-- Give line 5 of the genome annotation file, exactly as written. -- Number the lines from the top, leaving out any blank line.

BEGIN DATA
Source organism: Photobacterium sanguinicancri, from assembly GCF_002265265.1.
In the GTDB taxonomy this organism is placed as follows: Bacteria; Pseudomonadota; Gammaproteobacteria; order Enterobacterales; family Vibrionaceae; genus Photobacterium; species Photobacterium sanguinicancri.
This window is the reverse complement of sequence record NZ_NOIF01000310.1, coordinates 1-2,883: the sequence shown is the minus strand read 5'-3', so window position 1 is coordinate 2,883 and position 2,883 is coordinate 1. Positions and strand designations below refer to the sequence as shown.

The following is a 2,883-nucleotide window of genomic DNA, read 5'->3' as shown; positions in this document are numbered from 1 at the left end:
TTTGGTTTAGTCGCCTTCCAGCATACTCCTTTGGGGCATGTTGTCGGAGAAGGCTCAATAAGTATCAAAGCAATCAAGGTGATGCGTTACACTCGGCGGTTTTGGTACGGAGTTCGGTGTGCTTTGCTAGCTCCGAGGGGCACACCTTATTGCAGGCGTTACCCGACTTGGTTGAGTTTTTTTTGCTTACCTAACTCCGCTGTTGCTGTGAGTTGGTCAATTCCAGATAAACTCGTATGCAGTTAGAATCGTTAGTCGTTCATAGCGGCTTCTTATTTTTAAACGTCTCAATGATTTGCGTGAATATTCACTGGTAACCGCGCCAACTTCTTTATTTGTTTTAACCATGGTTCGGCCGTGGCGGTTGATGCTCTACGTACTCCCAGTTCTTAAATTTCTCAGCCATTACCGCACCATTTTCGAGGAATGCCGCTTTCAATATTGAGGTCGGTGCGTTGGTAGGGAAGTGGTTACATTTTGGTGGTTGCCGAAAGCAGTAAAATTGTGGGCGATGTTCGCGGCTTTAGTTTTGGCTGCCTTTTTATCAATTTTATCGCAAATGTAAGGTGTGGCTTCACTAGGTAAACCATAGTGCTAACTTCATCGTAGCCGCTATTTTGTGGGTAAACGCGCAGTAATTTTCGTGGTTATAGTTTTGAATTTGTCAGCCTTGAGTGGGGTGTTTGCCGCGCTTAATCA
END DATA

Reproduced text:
TTTGGTTTAGTCGCCTTCCAGCATACTCCTTTGGGGCATGTTGTCGGAGAAGGCTCAATAAGTATCAAAGCAATCAAGGTGATGCGTTACACTCGGCGGTTTTGGTACGGAGTTCGGTGTGCTTTGCTAGCTCCGAGGGGCACACCTTATTGCAGGCGTTACCCGACTTGGTTGAGTTTTTTTTGCTTACCTAACTCCGCTGTTGCTGTGAGTTGGTCAATTCCAGATAAACTCGTATGCAGTTAGAATCGTTAGTCGTTCATAGCGGCTTCTTATTTTTAAACGTCTCAATGATTTGCGTGAATATTCACTGGTAACCGCGCCAACTTCTTTATTTGTTTTAACCATGGTTCGGCCGTGGCGGTTGATGCTCTACGTACTCCCAGTTCTTAAATTTCTCAGCCATTACCGCACCATTTTCGAGGAATGCCGCTTTCAATATTGAGGTCGGTGCGTTGGTAGGGAAGTGGTTACATTTTGGTGGTTGCCGAAAGCAGTAAAATTGTGGGCGATGTTCGCGGCTTTAGTTTTGGCTGCCTTTTTATCAATTTTATCGCAAATGTAAGGTGTGGCTTCACTAGGTAAACCATAGTGCTAACTTCATCGTAGCCGCTATTTTGTGGGTAAACGCGCAGTAATTTTCGTGGTTATAGTTTTGAATTTGTCAGCCTTGAGTGGGGTGTTTGCCGCGCTTAATCA